Deck Protectors (stiff type) + Perfed Card Sheets = Nearly perfect solution for prototyping poker sized cards... *Drools*.

-Darke

sedjtroll
sedjtroll's picture
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Joined: 07/21/2008
Newbie Game Designer Needs Help With Creating Cards.

As he has mentioned before, FastLearner's method of printing to paper (maybe heavy paper) then laminating with Xyron cold laminator makes for very good quality playtest cards.

- Seth

Anonymous
Card game cards

If you're just putting these together for play-testing, don't bother with laminating cards, pasting fronts to backs etc. You'll be spending WAAYYYY too much time just assembling your cards and not actually play-testing your game.

We (my partners and I) simply printed them out onto a 60 or 80 lb. smooth stock and sleeved them into typical deck protectors. Since you will be changing card values, cards, card text, etc. as you play-test, you'll want to be able to switch up a card easily and get back to playing. We even used the different colored Deck Protectors to help us identify each successive test deck. We probably made at least 8 full versions with variations, and our game was a stand alone 120 card game with simple rules - not a CCG which I would imagine could be much more complex.

To set up the files, I use Adobe Illustrator and put 9 cards to an 8.5" x 11" page. The cards butt up against each, and when I cut them out, I simply cut off the excess and make 4 cuts with an exacto. We don't even bother to round the corners (too time consuming).

If you don't have Illustrator, and you want a powerful graphics program, use Photoshop - it does everything, but Illustrator works best for quick card set-ups.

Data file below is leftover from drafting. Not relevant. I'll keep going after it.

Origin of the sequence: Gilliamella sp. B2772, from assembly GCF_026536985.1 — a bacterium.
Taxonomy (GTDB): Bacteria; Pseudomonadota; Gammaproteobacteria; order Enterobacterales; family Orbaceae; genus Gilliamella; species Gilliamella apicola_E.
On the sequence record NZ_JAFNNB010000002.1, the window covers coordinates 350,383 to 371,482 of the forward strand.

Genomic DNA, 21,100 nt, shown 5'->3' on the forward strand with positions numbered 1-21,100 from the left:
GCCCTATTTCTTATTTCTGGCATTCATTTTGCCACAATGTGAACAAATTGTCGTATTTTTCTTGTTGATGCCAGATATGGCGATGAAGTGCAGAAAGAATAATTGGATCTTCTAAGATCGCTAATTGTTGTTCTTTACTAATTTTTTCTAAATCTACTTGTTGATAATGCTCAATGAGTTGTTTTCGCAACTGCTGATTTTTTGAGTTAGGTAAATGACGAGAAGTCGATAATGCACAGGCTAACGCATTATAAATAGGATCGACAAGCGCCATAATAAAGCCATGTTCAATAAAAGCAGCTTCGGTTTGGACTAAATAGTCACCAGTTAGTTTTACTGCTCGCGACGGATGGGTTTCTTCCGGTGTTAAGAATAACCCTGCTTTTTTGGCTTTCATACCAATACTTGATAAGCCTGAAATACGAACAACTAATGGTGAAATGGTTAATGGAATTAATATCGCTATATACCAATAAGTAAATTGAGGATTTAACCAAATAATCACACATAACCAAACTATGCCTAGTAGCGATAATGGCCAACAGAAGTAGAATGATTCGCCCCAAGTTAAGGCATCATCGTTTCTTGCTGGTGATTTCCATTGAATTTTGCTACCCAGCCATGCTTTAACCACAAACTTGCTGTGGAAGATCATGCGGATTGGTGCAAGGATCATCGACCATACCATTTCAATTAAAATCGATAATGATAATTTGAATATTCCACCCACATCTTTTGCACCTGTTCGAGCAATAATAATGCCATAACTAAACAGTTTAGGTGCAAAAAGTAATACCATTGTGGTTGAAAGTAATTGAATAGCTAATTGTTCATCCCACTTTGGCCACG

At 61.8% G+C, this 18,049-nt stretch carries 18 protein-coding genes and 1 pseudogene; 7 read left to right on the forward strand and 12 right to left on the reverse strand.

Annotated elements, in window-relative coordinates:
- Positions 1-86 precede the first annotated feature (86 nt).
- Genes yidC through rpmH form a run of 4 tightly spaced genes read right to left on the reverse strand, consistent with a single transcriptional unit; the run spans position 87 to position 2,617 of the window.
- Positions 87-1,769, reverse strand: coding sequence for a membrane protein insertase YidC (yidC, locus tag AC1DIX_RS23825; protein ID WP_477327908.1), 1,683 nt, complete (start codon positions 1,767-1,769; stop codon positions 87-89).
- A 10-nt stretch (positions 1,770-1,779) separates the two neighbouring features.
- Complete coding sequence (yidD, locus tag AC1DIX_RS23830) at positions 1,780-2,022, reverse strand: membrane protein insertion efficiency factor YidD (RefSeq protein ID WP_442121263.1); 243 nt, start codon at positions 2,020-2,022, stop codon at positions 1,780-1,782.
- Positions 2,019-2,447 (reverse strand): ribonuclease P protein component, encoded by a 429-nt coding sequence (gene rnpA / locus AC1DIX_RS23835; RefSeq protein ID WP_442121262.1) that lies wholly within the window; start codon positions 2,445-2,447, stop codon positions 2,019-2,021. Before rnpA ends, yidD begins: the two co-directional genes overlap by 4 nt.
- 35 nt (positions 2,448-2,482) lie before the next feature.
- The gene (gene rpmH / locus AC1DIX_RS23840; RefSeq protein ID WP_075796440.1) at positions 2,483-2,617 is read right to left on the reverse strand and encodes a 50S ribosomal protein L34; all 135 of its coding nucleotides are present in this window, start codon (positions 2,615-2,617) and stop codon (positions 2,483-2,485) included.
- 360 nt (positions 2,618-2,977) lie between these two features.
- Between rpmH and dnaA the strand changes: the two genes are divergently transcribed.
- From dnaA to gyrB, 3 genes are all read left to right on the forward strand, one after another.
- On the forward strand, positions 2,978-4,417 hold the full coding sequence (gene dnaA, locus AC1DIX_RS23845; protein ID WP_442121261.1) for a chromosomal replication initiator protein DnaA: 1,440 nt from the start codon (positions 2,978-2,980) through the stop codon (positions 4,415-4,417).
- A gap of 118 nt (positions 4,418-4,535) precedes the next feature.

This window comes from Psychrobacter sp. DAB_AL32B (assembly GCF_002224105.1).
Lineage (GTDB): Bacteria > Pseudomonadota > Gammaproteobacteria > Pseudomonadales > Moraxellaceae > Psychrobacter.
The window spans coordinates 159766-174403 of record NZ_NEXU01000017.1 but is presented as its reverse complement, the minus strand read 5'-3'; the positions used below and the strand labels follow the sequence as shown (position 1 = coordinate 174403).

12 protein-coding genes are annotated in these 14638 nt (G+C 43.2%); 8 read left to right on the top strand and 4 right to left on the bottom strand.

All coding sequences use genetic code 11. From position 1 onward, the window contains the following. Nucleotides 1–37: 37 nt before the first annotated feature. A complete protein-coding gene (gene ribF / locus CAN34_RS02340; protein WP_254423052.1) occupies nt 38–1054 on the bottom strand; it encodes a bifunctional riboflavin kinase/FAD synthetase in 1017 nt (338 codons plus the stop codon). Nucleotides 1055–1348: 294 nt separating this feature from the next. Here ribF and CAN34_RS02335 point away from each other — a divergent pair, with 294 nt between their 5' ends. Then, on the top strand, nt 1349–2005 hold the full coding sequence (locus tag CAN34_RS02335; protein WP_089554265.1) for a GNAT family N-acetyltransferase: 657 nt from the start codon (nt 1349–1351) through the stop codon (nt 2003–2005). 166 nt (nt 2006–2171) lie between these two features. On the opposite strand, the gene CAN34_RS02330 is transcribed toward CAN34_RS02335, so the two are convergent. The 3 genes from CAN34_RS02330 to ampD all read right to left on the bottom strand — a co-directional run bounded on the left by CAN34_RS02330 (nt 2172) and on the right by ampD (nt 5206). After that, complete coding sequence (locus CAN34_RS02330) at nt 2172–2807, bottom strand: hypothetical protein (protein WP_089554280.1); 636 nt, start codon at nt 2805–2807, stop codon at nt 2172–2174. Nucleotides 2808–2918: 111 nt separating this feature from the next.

Keep in mind that the idea of a test deck is to get playable cards as fast as possible so you can work out the kinks in your game. Our play test cards had no graphics on them - just text. We used a simple colored background to help visually identify different card types. I even made sure to print them at a very low resolution from my printer to save time and ink.

If you want pretty play-test cards, you'll be spending a lot of time only to find that you'll need to change something later on.

Just so you know, for the finished art mechanical files (final production for print) we scanned all of the black and white art, rendered them in Photoshop, and created the mechanical files in Illustrator.

Hope this helps.

Chris

Anonymous
Newbie Game Designer Needs Help With Creating Cards.

I usually print direct to 110# cardstock. Then i spray this glossy acrylic coating that Krylon makes (look at your local Joann fabrics) for paper and photography. This coating adds a little snap to the cards and lets them slide against each other for shuffling and dealing. Dries in like two minutes. Best when you're running a complete set, instead of modifying a card or two, as the coating can be a bit inconsistant unless you do a bunch at the same time.